Mark Rothko detested natural light. The painter kept the shades tightly drawn on his cavernous studio, where he controlled how light played off the layers of color on his canvases. Bright, stark light was a brutal intrusion.
Playwright John Logan's "Red," in its Minnesota premiere at Park Square Theatre in St. Paul, reveals Rothko as god of his own universe -- jealous, self-absorbed, captive to his own creations. Fierce in manner, his fragility comes across in his desire to "protect" his art from the depredations of the outside world. He can trust few other humans to cradle his art with the love and affection he has.
Logan's Tony-winning play rests on the lumpy mensch inhabited by J.C. Cutler on the Park Square stage. Tough and blunt in his assessments, cocky and feisty in conversation, Cutler's Rothko is a man looking for a fight. He has found the perfect punching bag in Ken (Steven Lee Johnson), a young artist who has taken a job as Rothko's assistant. Ken takes the abuse, figuring it is the price of being this close to Rothko's timeless wisdom. Finally, the young man realizes Rothko is indeed only a man, a fellow artist with insecurities and flaws.
"Red," as directed by Richard Cook, nicely approximates a glimpse inside Rothko's creative cave -- a scenic masterpiece by Lance Brockman and Anne Henly. Mixing clutter with an odd sense of order and purpose, the big black room becomes a caldron as Cutler's Rothko expounds on tragedy, Dionysus, Apollo, Jackson Pollock and which hue of red is appropriate. Michael Kittel's lights pulse with color, themselves becoming another art element, and C. Andrew Mayer's sound design catches the classical music that inspired Rothko.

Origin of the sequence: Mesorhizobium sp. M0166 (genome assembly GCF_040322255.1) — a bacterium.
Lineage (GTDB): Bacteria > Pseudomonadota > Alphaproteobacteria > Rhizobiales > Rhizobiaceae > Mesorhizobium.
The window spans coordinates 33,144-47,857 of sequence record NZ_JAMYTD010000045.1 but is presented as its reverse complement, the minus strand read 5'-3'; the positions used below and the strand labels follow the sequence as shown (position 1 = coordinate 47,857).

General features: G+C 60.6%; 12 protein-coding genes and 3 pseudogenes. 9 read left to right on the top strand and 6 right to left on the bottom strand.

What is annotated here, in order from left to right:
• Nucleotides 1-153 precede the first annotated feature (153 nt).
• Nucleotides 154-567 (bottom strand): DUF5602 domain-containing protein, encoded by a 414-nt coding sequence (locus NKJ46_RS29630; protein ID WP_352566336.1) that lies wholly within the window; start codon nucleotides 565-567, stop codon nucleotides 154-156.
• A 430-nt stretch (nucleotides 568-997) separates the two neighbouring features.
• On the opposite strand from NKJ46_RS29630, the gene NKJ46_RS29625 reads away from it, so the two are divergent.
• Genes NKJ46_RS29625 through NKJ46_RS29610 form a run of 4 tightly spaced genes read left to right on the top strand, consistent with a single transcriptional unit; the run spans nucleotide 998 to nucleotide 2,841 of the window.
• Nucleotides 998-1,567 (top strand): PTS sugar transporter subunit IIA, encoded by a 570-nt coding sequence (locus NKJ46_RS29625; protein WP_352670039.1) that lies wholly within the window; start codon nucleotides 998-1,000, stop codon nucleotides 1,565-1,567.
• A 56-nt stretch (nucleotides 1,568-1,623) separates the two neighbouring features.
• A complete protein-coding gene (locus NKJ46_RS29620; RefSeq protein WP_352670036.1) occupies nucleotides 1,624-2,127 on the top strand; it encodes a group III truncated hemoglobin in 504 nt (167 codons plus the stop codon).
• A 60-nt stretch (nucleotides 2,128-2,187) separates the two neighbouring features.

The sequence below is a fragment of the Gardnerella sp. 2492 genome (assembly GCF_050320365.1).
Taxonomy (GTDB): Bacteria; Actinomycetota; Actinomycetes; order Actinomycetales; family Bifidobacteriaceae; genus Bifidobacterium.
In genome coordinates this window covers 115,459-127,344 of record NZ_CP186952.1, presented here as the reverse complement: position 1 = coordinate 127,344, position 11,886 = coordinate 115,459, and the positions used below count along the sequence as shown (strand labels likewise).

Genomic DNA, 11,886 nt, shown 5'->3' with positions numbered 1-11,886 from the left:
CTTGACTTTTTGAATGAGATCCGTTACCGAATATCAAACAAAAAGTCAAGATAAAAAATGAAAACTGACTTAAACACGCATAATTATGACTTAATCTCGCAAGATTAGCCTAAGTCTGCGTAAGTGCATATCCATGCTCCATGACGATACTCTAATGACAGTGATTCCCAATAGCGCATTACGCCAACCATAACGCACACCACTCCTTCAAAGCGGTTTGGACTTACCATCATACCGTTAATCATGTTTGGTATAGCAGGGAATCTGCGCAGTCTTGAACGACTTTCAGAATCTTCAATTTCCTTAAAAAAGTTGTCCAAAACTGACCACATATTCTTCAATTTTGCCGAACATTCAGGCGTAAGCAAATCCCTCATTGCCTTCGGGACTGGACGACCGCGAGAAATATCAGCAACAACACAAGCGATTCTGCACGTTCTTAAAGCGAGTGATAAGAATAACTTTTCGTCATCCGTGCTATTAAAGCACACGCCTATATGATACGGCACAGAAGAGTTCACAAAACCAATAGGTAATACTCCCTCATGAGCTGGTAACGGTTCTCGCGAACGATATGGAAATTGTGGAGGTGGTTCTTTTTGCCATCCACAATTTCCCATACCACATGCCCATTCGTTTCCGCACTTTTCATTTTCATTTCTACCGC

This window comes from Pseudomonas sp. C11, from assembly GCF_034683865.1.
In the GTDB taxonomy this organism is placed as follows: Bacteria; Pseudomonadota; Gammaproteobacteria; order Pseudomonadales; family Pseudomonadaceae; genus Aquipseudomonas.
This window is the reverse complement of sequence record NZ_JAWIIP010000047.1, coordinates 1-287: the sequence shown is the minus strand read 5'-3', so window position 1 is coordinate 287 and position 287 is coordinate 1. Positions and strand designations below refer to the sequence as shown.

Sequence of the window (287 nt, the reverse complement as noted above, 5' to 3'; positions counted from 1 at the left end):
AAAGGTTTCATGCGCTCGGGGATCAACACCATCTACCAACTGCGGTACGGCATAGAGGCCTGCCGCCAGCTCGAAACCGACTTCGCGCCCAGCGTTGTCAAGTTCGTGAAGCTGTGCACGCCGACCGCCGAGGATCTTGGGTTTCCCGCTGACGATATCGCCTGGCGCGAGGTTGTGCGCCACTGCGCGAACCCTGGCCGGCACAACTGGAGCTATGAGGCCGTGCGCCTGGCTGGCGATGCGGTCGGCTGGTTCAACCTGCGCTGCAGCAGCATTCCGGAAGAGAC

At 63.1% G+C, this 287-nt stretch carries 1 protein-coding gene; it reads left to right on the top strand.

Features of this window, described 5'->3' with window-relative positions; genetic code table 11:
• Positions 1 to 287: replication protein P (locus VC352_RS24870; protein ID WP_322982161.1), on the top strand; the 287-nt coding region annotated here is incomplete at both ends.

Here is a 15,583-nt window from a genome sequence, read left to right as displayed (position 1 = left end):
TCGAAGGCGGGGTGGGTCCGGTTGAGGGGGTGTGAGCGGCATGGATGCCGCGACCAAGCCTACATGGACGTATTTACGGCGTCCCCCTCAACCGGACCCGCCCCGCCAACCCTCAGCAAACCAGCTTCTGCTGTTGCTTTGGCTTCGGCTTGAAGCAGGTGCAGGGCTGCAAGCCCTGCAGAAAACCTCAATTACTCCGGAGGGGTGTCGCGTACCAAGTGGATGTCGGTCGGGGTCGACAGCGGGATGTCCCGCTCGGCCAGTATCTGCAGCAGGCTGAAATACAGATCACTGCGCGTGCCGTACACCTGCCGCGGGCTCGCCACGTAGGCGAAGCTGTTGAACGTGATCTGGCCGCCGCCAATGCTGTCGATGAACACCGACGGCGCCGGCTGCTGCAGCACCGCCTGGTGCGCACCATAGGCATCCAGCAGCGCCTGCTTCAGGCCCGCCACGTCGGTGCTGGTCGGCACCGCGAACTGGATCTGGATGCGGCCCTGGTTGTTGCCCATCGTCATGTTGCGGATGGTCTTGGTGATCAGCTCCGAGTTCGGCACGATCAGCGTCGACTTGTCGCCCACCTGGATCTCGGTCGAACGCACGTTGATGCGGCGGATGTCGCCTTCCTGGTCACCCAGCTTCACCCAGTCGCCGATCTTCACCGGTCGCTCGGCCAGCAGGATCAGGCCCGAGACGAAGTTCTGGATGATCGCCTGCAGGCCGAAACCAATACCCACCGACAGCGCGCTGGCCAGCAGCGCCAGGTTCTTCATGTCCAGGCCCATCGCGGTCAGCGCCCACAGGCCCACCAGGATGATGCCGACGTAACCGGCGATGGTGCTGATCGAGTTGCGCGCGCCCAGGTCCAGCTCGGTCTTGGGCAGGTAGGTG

The hook in Logan's play involves Rothko's agreement to a 1958 commission for murals to hang in the Four Seasons restaurant. Ken stabs at the old man: Has he become a sellout, allowing his precious babies to become the most expensive wallpaper in Manhattan? The very thought is anathema to Rothko, yet how else to explain his taking this job?
There is so much to love about this play and this production. Cutler explodes with fury when Johnson's Ken breaks a moment of concentration with a suggestion that his canvas needs more "red." Ken gives back, later, savaging Rothko about his inability to accept the new wave of artists, just as Rothko's cohort had "stomped to death" Picasso and his school.
One of the most stirring moments comes as the two painters devour the work of priming a canvas, a kinetic dance that testifies wordlessly to the joy and exhilaration of creation.
As rich and powerful as this stuff is, director Cook might have pushed Cutler even deeper into Rothko's self-absorption -- that dark absence of light. Bellowing at Ken that the youngster "does not exist!" Rothko spends a curious amount of time playing to him with something approaching friendliness. Physical opportunities, too, are sometimes unobserved and Johnson's screed tends toward the monochromatic.
These accents, like the layers of color in Rothko's work, would deepen the texture. As it is, the work pulsates with its chosen rhythms, and Cutler's final image is one of the most powerful tableaux witnessed on any stage lately. Logan's play is so keen and perceptive, lean and well made. Not seeing it would be a mistake.
Graydon Royce • 612-673-7299